Tuesday, July 24, 2007

Dunn Looking for Another Pan Am Medal

The Pan American Games are underway and Team USA has already earned two gold medals -- Sara Slattery and Ed Moran won the 10,000 and 5000 meters yesterday, respectively.

Four Minnesota athletes are wearing the red, white, and blue in Rio de Janeiro, Brazil this week: 50K racewalker Philip Dunn (pictured), 5000 meter runner Cack Ferrell, marathoner Chris Lundstrom, and triple jumper Shani Marks.

We recently traded e-mail with Dunn, a Carleton College graduate, about the Pan Am Games. Dunn won a bronze medal in the 50K walk at the 1999 Pan Ams in Winnipeg and is looking for further success when he competes Saturday.

DtB: Congrats on making the Pan Ams team. Are you looking forward to competing in those games again after the success you had in them 8 years ago?

Dunn: Absolutely. The Pan Am Games have a special place in my heart because of the success I had eight years ago in Winnipeg. I don't have many photos or posters from races up around the house, but I do have one from the awards ceremony at the 1999 Pan Ams. It's actually a photo of me up on the Jumbo-tron at the stadium. I'm waving to the crowd as my name is announced. That doesn't happen very often, so it was pretty special. The best thing about the photo, though, is that it was taken by my friend Jefferson Perez, 1996 Olympic gold medalist and 2003 & 2005 World Champion from Ecuador and he signed it, "Esta medalla la primera de muchas" (This medal the first of many!)

I've been to the Pan Ams twice before and one of the best things about them is that they are that rare combination of high-level competition and low-key congeniality. Most of the events are very competitive and each athlete strives to do his/her best, but the field sizes are smaller and we compete against each other often enough that it has the feel of a much smaller meet.

DtB: Describe how that 1999 race played out?

Dunn: The race was in Winnipeg, Manitoba at the end of July so it was hot and humid. There were probably only ten guys in the race with the two favorites from Mexico: Joel Sanchez and Carlos Mercenario. Canadian Tim Berrett was also likely to be a strong threat but there was a rumor he was using the race as a World Champs tune-up and might drop out at 35km. Other contenders included Hector Moreno from Colombia and a strong Cuban walker. My goal was to be cautious early because of the heat and move up throughout the race. The 50km often goes to the guy who can keep moving at the same pace when attrition takes out a lot of guys late in the race.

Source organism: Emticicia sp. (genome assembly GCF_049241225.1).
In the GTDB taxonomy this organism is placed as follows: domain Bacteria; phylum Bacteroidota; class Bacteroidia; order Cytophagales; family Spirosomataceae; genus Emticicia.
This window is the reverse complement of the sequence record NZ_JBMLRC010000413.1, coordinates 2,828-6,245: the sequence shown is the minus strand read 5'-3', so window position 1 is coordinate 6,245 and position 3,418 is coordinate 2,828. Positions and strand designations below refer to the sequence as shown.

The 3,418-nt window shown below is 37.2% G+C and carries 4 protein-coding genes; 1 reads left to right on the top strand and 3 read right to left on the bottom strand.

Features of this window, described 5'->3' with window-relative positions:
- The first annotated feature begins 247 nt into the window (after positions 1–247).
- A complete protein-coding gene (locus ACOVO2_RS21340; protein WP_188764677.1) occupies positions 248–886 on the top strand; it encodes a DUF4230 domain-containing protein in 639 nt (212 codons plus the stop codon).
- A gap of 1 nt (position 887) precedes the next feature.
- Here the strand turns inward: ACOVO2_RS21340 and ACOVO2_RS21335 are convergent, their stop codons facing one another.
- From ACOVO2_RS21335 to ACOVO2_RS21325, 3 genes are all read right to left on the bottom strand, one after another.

At the halfway mark, I was struggling a bit back in sixth place but I just kept moving along. I was locked in a battle with the Colombian and Cuban with the Mexicans and Canadian out in front of me. At 32km, the race blew open. The two Mexicans surged and pulled away from Berrett who ended up dropping out at 35km. Around that same time, I was able to drop the rest of the field and move into third where I stayed until the finish. I ended up throwing up near the finish and spent an hour or two in the medical tent with a couple IVs to rehydrate.

Meanwhile, there was some post-race controversy about one of the Mexicans receiving coaching from the sidelines (a new rule that had never previously been enforced) and he was temporarily disqualified moving me up into the silver medal position. He was reinstated by the time I left the medical tent. I've had much better races and been in better shape, but it was great to get a medal at a big international race.

DtB: What's your status for the World Championships this year?

Dunn: Despite finishing second at Nationals, I haven't been able to get the 'A' or 'B' standard this past year, so I won't be able to race in Osaka at Worlds. The U.S. is only sending one guy in the 50km and rumor has it he plans to pace a training partner from Norway before dropping out at 30km.

DtB: We understand congratulations are in order with the recent birth of your son. Has he changed things for you as an athlete already?

Dunn: Oh yeah! Our little bundle of sleeping, eating and pooping is keeping us busy already. My wife is wonderful and has been letting me get some rest during the night, but it's still hard to get the kind of sleep I need to prepare for a major race. In order to stay injury-free and healthy enough to train at a high level, I need every bit of recovery I can get. My respect for elite athletes who have kids and careers has gone way up in the past week.

Photo courtesy of USA Track & Field.

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